Cord blood processing method

As one of the world’s largest family cord blood banks, Future Health Biobank has trialled many of the leading cord blood processing technologies over the last 20 years.

As over 100,000 families entrust their stem cell samples with us, we think it’s important you to understand the process every cord blood sample goes through to successful cryopreservation and storage. It’s down to our industry-approved processing method to ensure that each sample achieves the highest possible cell count.

Here we explain the processing method of every cord blood sample at Future Health Biobank and how it prepares your sample for storage.

What does my cord blood sample contain?

Future Health’s superior processing method means that even small amounts of blood can be processed. This can be collected by a professional phlebotomist – arranged by us – alongside delayed cord clamping, after your baby’s birth. Within this sample are:

Red Blood Cells

Composition: 40 – 45 %

Value: No value; does not contribute to the stem cell population

Buffy Coat

Composition: 5 – 10 %

Value: High value; contains key stem cell population used for treatment


Composition: 50 – 55 %

Value: Limited value; does not contribute to the stem cell population

As you can see, only 5 – 10% of the overall blood sample collected is of any value. This is where our cord blood processing method comes into play to gain the highest stem cell yield.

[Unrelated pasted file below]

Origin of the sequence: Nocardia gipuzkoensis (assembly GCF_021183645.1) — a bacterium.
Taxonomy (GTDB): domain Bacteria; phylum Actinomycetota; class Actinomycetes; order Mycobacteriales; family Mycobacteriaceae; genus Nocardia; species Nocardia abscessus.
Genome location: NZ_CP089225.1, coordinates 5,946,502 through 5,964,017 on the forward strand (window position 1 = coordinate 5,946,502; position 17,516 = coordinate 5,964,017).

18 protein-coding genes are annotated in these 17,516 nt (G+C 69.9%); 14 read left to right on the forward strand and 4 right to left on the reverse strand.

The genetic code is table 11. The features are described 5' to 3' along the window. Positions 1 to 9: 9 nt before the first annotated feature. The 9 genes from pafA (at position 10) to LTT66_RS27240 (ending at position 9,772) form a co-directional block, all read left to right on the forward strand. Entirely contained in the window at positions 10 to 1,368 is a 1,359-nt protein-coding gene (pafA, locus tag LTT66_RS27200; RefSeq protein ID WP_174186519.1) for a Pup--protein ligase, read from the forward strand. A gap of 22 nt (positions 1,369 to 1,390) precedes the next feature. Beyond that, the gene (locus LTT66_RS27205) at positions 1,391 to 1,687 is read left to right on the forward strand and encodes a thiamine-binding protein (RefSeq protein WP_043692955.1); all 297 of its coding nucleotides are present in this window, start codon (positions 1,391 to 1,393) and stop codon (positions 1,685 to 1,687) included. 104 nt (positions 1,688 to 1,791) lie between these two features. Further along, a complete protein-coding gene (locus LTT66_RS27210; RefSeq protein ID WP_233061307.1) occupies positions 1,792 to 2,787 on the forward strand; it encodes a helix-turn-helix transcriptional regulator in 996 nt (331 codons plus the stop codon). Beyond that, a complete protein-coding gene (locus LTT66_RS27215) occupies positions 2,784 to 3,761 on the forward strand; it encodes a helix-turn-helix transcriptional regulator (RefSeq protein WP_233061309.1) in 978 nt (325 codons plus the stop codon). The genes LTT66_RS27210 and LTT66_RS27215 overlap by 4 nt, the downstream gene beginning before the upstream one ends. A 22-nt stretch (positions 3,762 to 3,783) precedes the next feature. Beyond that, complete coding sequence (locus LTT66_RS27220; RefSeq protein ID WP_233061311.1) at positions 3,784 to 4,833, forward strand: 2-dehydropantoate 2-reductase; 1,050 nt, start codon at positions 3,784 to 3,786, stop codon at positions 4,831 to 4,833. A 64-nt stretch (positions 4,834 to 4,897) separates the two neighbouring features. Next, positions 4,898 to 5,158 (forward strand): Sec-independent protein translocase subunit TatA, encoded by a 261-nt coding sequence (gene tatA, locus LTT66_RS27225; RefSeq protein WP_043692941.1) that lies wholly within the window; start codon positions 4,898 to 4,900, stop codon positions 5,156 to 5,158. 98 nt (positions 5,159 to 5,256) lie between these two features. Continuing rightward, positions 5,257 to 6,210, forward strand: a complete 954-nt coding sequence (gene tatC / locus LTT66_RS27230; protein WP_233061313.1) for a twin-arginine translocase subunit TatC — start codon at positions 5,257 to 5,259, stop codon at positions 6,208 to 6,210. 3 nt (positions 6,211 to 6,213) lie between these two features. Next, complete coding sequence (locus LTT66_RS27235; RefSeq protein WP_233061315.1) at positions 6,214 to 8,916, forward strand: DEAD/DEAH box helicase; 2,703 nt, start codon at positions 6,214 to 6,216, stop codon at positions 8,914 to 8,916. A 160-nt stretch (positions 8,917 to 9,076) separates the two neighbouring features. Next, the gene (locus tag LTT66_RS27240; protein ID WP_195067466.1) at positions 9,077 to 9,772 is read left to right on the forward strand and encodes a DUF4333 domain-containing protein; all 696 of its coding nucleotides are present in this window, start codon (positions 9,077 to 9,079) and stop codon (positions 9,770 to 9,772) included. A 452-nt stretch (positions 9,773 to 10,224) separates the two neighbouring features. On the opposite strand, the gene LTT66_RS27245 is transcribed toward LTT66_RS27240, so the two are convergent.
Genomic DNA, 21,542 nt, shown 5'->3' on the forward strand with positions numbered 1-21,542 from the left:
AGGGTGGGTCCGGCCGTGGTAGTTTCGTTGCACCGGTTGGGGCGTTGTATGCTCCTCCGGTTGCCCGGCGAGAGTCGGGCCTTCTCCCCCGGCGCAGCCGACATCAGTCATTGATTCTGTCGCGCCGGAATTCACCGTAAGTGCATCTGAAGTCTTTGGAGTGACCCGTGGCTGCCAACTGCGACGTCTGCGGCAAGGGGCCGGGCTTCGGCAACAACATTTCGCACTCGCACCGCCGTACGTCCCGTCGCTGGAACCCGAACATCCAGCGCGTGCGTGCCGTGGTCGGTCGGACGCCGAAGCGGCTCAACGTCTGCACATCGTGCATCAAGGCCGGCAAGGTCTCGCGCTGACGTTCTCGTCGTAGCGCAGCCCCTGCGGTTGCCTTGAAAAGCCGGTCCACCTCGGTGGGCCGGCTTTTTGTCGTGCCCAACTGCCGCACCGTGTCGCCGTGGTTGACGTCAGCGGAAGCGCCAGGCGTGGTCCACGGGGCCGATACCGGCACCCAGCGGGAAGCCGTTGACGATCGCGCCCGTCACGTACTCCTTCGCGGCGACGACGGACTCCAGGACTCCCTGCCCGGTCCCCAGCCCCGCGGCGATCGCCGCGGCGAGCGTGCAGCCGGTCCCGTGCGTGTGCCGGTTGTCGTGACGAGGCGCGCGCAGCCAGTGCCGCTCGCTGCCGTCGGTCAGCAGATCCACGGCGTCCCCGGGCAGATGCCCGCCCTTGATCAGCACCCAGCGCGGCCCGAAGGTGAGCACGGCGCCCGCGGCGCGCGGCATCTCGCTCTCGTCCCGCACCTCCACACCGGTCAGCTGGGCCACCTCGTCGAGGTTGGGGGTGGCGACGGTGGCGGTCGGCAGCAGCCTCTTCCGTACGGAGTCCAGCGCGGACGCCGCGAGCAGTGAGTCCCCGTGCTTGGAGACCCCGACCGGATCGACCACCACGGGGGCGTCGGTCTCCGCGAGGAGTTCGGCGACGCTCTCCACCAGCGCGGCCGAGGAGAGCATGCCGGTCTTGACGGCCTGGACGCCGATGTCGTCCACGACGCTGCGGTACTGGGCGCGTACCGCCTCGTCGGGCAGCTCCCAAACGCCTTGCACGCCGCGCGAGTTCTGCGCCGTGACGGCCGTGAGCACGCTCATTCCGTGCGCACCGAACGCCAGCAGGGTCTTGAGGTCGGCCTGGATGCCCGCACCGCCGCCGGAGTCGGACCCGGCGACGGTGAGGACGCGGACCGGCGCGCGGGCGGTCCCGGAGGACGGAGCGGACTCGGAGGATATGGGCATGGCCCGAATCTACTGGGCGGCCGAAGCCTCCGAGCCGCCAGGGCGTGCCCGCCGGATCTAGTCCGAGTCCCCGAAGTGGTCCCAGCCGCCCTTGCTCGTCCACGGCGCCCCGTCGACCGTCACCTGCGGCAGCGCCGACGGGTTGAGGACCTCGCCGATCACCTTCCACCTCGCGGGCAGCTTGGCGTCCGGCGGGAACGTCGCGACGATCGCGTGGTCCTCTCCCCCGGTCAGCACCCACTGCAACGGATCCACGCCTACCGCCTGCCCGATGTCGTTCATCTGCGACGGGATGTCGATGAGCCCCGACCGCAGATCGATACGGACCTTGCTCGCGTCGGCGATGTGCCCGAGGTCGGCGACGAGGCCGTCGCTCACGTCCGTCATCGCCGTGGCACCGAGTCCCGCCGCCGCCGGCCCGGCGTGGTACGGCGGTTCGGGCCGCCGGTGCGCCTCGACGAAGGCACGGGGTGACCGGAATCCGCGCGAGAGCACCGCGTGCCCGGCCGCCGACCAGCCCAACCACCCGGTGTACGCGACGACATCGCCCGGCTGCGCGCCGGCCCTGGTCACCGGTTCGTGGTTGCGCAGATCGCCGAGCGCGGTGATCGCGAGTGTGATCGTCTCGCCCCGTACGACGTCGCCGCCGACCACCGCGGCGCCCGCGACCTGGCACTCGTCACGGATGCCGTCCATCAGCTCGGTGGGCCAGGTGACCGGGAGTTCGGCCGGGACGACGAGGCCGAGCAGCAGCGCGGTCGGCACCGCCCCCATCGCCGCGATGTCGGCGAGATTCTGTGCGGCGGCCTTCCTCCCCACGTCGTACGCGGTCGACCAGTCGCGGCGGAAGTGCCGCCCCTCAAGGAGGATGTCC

Volume-reduced cord blood processing

The primary, industry-approved cord blood processing method used at Future Health Biobank is volume-reduced processing. We apply this method to every cord blood sample to pass through our laboratory for maximum sample safety. 

Simply put, the volume-reduced process involves reducing the size of the sample by removing the unwanted portion (Plasma and RBCs – roughly 90% of the sample), then isolating and protecting the valuable stem cells in storage. Don’t be confused if you hear about Sepax, MacoPress or AXP, these are simply machine types that all perform the volume reduction process.

There are two methods currently accepted in order to volume-reduce a cord blood sample, these are:

Centrifugal volume-reduction – the most popular method. The sample is spun at high speed in a centrifuge. This separates the blood into its constituent parts (Red blood cells, buffy coat and plasma). The unwanted portions of the blood can them be removed.

Sedimental volume-reduction – using chemicals to separate potentially toxic waste products from a sample

Why remove cord blood waste products?

‘Waste products’ refer to red blood cells within a cord blood sample. They don’t cope well in storage and can rupture releasing a toxin into the sample. This can kill off valuable stem cells, meaning higher cell loss as well as being toxic for the recipient in transplant[1].

1. Avoid harmful or even fatal side effects

Red blood cells have been associated with harmful or fatal side effects if too many of them are used in treatment[2]. For this reason, the volume-reduced processing method is applied to remove the majority of red blood cells before the cord blood sample is cryopreserved and stored.